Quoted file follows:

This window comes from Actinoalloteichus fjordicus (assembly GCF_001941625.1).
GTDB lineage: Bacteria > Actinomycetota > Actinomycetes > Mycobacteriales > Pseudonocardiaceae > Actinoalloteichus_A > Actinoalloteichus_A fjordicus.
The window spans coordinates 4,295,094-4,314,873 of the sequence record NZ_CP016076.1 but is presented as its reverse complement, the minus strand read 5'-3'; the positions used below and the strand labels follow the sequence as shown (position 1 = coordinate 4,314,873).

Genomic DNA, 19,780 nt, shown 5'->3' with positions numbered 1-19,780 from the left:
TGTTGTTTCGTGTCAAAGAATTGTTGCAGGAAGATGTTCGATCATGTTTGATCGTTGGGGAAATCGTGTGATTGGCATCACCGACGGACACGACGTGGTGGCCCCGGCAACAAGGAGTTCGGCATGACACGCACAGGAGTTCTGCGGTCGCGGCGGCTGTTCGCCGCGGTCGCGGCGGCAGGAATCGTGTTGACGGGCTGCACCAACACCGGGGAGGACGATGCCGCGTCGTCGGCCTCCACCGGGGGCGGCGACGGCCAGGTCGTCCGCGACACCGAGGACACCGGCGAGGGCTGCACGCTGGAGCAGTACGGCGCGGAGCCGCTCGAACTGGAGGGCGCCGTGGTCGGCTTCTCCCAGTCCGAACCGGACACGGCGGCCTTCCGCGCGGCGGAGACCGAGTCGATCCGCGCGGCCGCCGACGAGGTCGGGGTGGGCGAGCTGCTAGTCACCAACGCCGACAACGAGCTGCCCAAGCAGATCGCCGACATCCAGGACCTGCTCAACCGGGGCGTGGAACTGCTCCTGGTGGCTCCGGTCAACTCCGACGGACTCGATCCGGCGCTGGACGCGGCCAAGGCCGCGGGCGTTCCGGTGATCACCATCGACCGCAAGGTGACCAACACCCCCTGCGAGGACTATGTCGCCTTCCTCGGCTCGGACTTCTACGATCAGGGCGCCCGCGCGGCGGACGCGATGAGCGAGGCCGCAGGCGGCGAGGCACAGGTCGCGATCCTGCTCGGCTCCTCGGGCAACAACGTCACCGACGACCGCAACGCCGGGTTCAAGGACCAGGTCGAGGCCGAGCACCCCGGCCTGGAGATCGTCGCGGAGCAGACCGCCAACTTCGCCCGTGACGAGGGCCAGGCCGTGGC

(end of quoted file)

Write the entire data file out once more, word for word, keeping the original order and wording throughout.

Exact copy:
This window comes from Actinoalloteichus fjordicus (assembly GCF_001941625.1).
GTDB lineage: Bacteria > Actinomycetota > Actinomycetes > Mycobacteriales > Pseudonocardiaceae > Actinoalloteichus_A > Actinoalloteichus_A fjordicus.
The window spans coordinates 4,295,094-4,314,873 of the sequence record NZ_CP016076.1 but is presented as its reverse complement, the minus strand read 5'-3'; the positions used below and the strand labels follow the sequence as shown (position 1 = coordinate 4,314,873).

Genomic DNA, 19,780 nt, shown 5'->3' with positions numbered 1-19,780 from the left:
TGTTGTTTCGTGTCAAAGAATTGTTGCAGGAAGATGTTCGATCATGTTTGATCGTTGGGGAAATCGTGTGATTGGCATCACCGACGGACACGACGTGGTGGCCCCGGCAACAAGGAGTTCGGCATGACACGCACAGGAGTTCTGCGGTCGCGGCGGCTGTTCGCCGCGGTCGCGGCGGCAGGAATCGTGTTGACGGGCTGCACCAACACCGGGGAGGACGATGCCGCGTCGTCGGCCTCCACCGGGGGCGGCGACGGCCAGGTCGTCCGCGACACCGAGGACACCGGCGAGGGCTGCACGCTGGAGCAGTACGGCGCGGAGCCGCTCGAACTGGAGGGCGCCGTGGTCGGCTTCTCCCAGTCCGAACCGGACACGGCGGCCTTCCGCGCGGCGGAGACCGAGTCGATCCGCGCGGCCGCCGACGAGGTCGGGGTGGGCGAGCTGCTAGTCACCAACGCCGACAACGAGCTGCCCAAGCAGATCGCCGACATCCAGGACCTGCTCAACCGGGGCGTGGAACTGCTCCTGGTGGCTCCGGTCAACTCCGACGGACTCGATCCGGCGCTGGACGCGGCCAAGGCCGCGGGCGTTCCGGTGATCACCATCGACCGCAAGGTGACCAACACCCCCTGCGAGGACTATGTCGCCTTCCTCGGCTCGGACTTCTACGATCAGGGCGCCCGCGCGGCGGACGCGATGAGCGAGGCCGCAGGCGGCGAGGCACAGGTCGCGATCCTGCTCGGCTCCTCGGGCAACAACGTCACCGACGACCGCAACGCCGGGTTCAAGGACCAGGTCGAGGCCGAGCACCCCGGCCTGGAGATCGTCGCGGAGCAGACCGCCAACTTCGCCCGTGACGAGGGCCAGGCCGTGGC